“Bones” for Dead Projects

Rest In Peace (from Latin requiescat in pace) is a sentence that typically appears on christian tombstones. Software development projects have usually the same destiny. Once they are finished, often the best thing that will happen is a little celebration for the project team. Nobody will formally look back at a project to understand what went well or wrong and why those things happen, so that this project can actually rest in peace and lessons learned could be used for the next projects. There is however an activity to analyze project after their completion. It is called “post mortem” analysis (so the RIP reference is not far) or “retrospective” in the agile approach. If you have not heard about this practice or never performed such activity, you should not be ashamed. I have never seen its implementation in my software development life. Even in the last Agile survey published by Version One, where a large majority of respondents are using an agile approach, only 39% of the participants are using this practice. Why?

The first explanation is that time is a rare resource in software development organizations. It is often associated to money in budget-driven companies. As there is a sense of urgency, people try to use their available time for the more essential (for them) activities. It is sometimes already difficult to justify taking some time to think before coding, that trying to have time to think after coding could seems an utopia. It is also difficult to tell as a project leader that you will spend some man/days after the project’s completion to think about what went wrong. Are you not supposed to do things right in the first time?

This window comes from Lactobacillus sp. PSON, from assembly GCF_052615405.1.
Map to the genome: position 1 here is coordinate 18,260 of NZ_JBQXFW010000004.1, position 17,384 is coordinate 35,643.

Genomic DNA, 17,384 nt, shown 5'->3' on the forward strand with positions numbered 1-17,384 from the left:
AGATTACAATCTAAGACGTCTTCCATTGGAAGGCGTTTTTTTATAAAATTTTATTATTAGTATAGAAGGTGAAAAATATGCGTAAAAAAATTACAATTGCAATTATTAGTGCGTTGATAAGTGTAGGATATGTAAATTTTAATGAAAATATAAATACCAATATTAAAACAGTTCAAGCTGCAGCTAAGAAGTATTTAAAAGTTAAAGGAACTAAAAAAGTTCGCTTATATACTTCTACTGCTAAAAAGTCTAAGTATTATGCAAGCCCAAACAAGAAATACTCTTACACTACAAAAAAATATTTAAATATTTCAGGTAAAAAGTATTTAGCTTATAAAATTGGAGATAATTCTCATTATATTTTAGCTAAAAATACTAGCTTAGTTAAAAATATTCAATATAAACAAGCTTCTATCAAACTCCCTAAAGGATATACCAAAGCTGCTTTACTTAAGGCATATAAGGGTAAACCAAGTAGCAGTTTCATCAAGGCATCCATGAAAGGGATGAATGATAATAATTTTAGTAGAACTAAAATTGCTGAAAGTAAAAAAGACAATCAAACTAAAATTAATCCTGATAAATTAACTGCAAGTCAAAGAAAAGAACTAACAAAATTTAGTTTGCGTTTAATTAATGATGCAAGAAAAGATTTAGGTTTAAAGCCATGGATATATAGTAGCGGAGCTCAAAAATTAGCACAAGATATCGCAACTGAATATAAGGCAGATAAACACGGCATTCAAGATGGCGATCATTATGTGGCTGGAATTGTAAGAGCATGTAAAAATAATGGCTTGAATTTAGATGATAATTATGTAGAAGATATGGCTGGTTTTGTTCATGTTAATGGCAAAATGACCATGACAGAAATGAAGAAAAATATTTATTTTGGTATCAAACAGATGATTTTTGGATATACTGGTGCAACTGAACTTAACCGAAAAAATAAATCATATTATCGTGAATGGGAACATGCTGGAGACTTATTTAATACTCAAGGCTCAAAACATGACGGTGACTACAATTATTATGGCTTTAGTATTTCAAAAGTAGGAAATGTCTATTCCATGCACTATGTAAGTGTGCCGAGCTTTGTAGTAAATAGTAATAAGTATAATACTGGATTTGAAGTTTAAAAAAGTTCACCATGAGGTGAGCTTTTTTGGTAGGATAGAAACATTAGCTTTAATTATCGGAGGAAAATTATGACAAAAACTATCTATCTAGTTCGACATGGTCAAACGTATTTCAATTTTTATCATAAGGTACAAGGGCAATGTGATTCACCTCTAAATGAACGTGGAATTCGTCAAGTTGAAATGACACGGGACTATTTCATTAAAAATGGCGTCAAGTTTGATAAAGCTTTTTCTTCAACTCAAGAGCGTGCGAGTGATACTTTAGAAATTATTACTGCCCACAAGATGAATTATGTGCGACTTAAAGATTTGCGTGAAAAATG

Our difficulty to create a context for constructive criticism is another issue faced when you try to institute some “post mortem” reflections. This is mainly due to the difficulty to separate the problems from the people that are associated to them. This is an important issue in organizations where professional excellence is a driver for monetary gains and career evolution. Will you speak openly about project problems if part of your (or your colleague) salary is a bonus linked to achieving certain professional goals? Maybe not…

There are however techniques that could help you to profit from lessons learned without creating personal issues, so that your past projects could really rest in peace and everybody could improve from a shared experience. You will find more resources about post-mortem or retrospectives for software development projects in the following articles:

* Refactoring Your Development Process with Retrospectives by Rachel Davies (HTML)

* Retrospective Agility by Tim MacKinnon in Objective View issue #8 (PDF)

* Plan of Action by Bas Vodde (HTML)

* Project “Post Mortem” Review Questions by Michael Greer (HTML)

* A Review of Small and Large Post-Mortem Analysis Methods by Mauri Myllyaho1 et al. (PDF)

* Agile Retrospectives: Making Good Teams Great by Esther Derby, Diana Larsen and Ken Schwaber (Book)